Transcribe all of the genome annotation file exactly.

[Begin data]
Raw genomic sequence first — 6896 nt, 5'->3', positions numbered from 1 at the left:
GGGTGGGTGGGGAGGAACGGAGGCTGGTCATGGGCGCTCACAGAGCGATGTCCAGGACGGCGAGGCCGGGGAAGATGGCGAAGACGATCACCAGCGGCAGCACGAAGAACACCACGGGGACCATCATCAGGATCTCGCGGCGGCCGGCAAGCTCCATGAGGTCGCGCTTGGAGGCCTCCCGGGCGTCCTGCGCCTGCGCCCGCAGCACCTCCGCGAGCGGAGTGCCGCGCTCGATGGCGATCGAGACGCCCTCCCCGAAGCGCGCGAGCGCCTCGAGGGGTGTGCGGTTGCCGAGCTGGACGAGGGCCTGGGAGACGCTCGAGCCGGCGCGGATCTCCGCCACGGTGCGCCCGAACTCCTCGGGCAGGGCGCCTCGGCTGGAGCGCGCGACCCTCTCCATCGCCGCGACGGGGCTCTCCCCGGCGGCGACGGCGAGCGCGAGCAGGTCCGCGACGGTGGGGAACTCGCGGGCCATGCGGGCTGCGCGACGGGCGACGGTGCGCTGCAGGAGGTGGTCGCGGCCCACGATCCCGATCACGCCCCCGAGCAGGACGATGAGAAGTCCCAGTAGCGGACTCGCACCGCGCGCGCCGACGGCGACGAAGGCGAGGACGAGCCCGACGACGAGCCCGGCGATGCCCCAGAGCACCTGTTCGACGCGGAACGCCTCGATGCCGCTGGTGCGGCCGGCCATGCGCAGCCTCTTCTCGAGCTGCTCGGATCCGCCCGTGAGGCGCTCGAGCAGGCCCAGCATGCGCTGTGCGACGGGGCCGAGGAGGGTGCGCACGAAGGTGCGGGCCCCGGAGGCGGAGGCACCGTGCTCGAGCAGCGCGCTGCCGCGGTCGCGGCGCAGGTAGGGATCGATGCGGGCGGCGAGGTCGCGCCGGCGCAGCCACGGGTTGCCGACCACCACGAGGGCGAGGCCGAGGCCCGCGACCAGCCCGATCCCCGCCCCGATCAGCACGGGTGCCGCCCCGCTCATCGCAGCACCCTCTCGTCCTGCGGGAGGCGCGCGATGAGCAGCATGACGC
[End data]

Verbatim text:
Raw genomic sequence first — 6896 nt, 5'->3', positions numbered from 1 at the left:
GGGTGGGTGGGGAGGAACGGAGGCTGGTCATGGGCGCTCACAGAGCGATGTCCAGGACGGCGAGGCCGGGGAAGATGGCGAAGACGATCACCAGCGGCAGCACGAAGAACACCACGGGGACCATCATCAGGATCTCGCGGCGGCCGGCAAGCTCCATGAGGTCGCGCTTGGAGGCCTCCCGGGCGTCCTGCGCCTGCGCCCGCAGCACCTCCGCGAGCGGAGTGCCGCGCTCGATGGCGATCGAGACGCCCTCCCCGAAGCGCGCGAGCGCCTCGAGGGGTGTGCGGTTGCCGAGCTGGACGAGGGCCTGGGAGACGCTCGAGCCGGCGCGGATCTCCGCCACGGTGCGCCCGAACTCCTCGGGCAGGGCGCCTCGGCTGGAGCGCGCGACCCTCTCCATCGCCGCGACGGGGCTCTCCCCGGCGGCGACGGCGAGCGCGAGCAGGTCCGCGACGGTGGGGAACTCGCGGGCCATGCGGGCTGCGCGACGGGCGACGGTGCGCTGCAGGAGGTGGTCGCGGCCCACGATCCCGATCACGCCCCCGAGCAGGACGATGAGAAGTCCCAGTAGCGGACTCGCACCGCGCGCGCCGACGGCGACGAAGGCGAGGACGAGCCCGACGACGAGCCCGGCGATGCCCCAGAGCACCTGTTCGACGCGGAACGCCTCGATGCCGCTGGTGCGGCCGGCCATGCGCAGCCTCTTCTCGAGCTGCTCGGATCCGCCCGTGAGGCGCTCGAGCAGGCCCAGCATGCGCTGTGCGACGGGGCCGAGGAGGGTGCGCACGAAGGTGCGGGCCCCGGAGGCGGAGGCACCGTGCTCGAGCAGCGCGCTGCCGCGGTCGCGGCGCAGGTAGGGATCGATGCGGGCGGCGAGGTCGCGCCGGCGCAGCCACGGGTTGCCGACCACCACGAGGGCGAGGCCGAGGCCCGCGACCAGCCCGATCCCCGCCCCGATCAGCACGGGTGCCGCCCCGCTCATCGCAGCACCCTCTCGTCCTGCGGGAGGCGCGCGATGAGCAGCATGACGC